Please send your written request for refund along with your original license/tag and any supporting documentation for the refund to the following address:

State of Alaska
Department of Fish and Game
Attn: Licensing/Refund
PO Box 115525
Juneau AK 99811-5525

Do I need a King Salmon Stamp?

King Salmon Stamps are required for anyone who fishes for anadromous king salmon except for residents and nonresidents under the age of 16 and persons who have these license types: resident blind fishing license, resident low income license, resident 60 years of age or older Permanent Identification Card license, and a resident disabled Veteran's license.

Do I Need a Big Game Tag?

Resident Licensee: If you plan to hunt brown/grizzly bears or muskoxen a big game tag may be required. Please see the current hunting regulations for details.

Nonresident Military Licensee: Yes, if you plan to hunt brown/grizzly bear, goat (free), muskox, or sheep (free). See definition above of a nonresident military licensee.

Nonresident / Nonresident Alien Licensee: Yes, if you plan to hunt brown/grizzly bear, black bear, bison, caribou, deer, elk, goat, moose, bull musk ox, sheep, wolf, or wolverine. See definition above of a nonresident or nonresident alien licensee.

Federal Requirement for Aliens Bringing Guns into the United States

The U.S. Department of Justice/Bureau of Alcohol, Tobacco, Firearms and Explosives (ATF) requires nonimmigrant aliens temporarily importing firearms and ammunition into the United States to submit ATF Form 6NIA (5330.3D), in order to obtain an ATF firearm import permit. This permit application must be submitted well in advance of your trip. If you have any questions about this new regulation, please contact ATF.

The form and instruction on how to submit it can be found by calling ATF at 202-927-8320 or downloading the application (form number 5330.3D under the Forms tab) from the ATF website at:

In order to submit this form, unless meeting other qualifications listed on the form, you must buy a hunting license. Then you must send a copy of the license with the form when you submit it. You will need the importation permit they issue and the hunting license in order to clear US Customs when you arrive in the United States.

You can find more information about importing your firearm into the United States at:

If you plan to just carry the gun while traveling in Alaska for wildlife protection and not to hunt, the least expensive hunting license you can purchase is a non-resident small game license for $20. You can purchase a license on-line at /store/.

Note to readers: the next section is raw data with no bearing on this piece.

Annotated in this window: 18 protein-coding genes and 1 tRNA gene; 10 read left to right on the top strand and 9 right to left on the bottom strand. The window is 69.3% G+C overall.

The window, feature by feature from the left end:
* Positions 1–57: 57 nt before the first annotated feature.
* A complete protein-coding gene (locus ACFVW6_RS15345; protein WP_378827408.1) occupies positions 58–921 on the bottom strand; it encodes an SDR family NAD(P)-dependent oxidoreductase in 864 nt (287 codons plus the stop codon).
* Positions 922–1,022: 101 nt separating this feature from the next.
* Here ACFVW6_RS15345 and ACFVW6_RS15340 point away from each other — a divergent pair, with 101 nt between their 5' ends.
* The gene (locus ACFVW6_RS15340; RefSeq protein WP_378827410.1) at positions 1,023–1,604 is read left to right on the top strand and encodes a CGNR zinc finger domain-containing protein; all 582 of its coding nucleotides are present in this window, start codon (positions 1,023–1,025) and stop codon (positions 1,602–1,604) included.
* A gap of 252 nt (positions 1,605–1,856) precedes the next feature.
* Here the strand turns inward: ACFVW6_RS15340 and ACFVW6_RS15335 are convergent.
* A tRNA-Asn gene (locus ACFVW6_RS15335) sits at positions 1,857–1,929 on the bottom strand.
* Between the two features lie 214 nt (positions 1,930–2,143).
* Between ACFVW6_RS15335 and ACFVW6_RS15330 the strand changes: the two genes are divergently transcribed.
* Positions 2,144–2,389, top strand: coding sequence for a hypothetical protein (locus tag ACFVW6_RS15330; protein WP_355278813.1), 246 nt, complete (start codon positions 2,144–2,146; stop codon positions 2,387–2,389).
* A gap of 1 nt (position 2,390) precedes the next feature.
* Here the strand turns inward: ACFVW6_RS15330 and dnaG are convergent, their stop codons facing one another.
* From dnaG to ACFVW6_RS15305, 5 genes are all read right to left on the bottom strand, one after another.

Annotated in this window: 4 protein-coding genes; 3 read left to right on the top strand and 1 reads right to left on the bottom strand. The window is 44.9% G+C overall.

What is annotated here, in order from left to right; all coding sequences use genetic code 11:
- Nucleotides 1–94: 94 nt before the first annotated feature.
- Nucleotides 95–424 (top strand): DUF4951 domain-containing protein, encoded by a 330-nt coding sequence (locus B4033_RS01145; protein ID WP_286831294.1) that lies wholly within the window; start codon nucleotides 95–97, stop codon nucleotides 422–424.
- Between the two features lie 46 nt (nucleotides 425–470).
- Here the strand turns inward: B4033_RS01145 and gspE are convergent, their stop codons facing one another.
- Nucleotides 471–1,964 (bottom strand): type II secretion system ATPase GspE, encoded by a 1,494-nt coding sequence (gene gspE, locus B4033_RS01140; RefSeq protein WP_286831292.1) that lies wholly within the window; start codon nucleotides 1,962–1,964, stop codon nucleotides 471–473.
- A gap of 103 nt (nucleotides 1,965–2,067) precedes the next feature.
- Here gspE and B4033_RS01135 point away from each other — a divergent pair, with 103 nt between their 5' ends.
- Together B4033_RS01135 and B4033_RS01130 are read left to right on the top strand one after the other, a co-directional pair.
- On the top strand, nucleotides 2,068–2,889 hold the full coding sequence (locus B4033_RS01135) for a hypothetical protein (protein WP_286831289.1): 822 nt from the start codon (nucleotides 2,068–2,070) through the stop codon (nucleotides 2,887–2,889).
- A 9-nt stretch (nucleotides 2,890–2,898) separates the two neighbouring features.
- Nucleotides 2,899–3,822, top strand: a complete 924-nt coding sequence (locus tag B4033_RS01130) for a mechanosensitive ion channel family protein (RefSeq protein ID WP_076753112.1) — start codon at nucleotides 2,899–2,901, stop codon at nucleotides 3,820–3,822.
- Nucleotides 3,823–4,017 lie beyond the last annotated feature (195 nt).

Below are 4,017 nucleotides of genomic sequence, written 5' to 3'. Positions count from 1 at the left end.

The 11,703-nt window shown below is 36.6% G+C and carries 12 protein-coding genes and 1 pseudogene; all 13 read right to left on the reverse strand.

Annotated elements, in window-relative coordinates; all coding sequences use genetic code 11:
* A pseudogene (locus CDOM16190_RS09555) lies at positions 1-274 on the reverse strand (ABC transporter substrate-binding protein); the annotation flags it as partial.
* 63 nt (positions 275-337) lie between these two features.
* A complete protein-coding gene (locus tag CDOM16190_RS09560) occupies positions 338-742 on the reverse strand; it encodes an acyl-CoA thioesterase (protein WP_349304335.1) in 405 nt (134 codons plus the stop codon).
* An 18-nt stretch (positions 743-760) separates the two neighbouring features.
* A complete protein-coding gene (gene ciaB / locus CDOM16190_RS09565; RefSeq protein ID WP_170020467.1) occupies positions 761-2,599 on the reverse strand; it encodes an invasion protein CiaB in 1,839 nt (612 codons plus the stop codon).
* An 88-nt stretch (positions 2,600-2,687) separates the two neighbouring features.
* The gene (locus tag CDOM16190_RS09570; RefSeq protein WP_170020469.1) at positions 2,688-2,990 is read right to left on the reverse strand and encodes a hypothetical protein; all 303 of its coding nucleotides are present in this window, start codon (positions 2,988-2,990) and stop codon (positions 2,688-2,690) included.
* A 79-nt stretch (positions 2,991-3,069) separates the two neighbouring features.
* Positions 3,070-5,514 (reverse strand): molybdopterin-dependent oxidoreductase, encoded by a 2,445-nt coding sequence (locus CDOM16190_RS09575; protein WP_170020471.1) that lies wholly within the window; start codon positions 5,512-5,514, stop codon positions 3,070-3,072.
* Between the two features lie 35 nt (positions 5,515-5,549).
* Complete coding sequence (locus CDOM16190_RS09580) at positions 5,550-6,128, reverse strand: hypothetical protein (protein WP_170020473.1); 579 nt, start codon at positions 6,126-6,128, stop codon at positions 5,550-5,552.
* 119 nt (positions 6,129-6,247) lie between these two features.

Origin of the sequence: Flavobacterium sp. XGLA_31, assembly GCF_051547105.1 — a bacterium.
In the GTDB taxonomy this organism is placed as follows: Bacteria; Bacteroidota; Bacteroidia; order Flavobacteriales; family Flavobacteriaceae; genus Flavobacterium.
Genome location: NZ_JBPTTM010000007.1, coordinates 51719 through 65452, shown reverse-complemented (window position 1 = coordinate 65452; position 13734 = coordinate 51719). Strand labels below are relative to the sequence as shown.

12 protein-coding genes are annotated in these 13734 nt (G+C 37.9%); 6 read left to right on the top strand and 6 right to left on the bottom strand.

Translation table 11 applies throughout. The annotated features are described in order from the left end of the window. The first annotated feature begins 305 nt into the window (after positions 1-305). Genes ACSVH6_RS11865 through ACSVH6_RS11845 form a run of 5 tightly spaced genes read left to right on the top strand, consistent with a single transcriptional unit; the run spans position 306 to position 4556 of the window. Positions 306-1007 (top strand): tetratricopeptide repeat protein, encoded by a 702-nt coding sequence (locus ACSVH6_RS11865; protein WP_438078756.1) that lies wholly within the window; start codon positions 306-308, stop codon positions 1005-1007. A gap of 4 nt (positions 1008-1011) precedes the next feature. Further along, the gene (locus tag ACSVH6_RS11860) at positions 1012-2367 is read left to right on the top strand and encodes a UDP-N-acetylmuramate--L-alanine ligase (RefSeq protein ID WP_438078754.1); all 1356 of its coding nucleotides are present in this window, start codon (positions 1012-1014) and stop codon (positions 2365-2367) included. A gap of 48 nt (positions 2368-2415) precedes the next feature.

Please remember that a hunting license is not required to carry the handgun in Alaska, it is required to apply for an importation permit from ATF and then to import it through US Customs. You can find all the regulations about carrying an unconcealed or concealed handgun in Alaska at There is no restriction in Alaska as to what type of handgun can be used with a small game license.

If you plan to also carry a gun into Canada, you can find more information about importing a handgun from Alaska to Canada by contacting Canadian Customs at:

Please note: You are considered a nonimmigrant alien under federal law for the ATF importation permit, and a nonresident or nonresident alien for the Alaska hunting license.

Higher Priced Tag as Replacement

If you are unable to purchase the tag you need, you can purchase another tag at the same or higher price and use that tag for the species you plan to hunt.

Do I Need a Duck Stamp?

Required for anyone who hunts waterfowl except for residents under the age of 16, and persons who have these license types: resident low income license, resident 60 years of age or older Permanent Identification Card license, and a resident disabled Veteran's license. Whenever you buy a Duck Stamp, you must answer a couple questions regarding waterfowl you have harvested. This data is required by the U.S. Dept of Interior Fish and Wildlife Service for their Harvest Information Program.

Yukon Resident Sport Fishing License and King Stamp

During the 2004 Legislative session, Senate Bill 56 passed and was signed into law by the Governor on March 5, 2004. SB 56 stated that the Commissioner of Fish and Game may adopt regulations authorizing residents of the Yukon to receive an Alaskan sport fishing license and king salmon tag at resident rates. The regulation became effective February 13, 2005. Residents of Yukon, Canada may purchase a Class 11, Yukon annual sport fishing license and a king salmon stamp. In order to do so, Yukon residents will need to provide to a license vendor a copy of their current resident Yukon sport fishing license and a valid Yukon Territory government issued identification card. If they have not met the Yukon's requirements to be considered a resident, then they cannot purchase an Alaskan Yukon sport fishing license/king salmon tag. This special license is available from any license vendor selling sport licenses. If you have any questions, please contact ADF&G Licensing or e-mail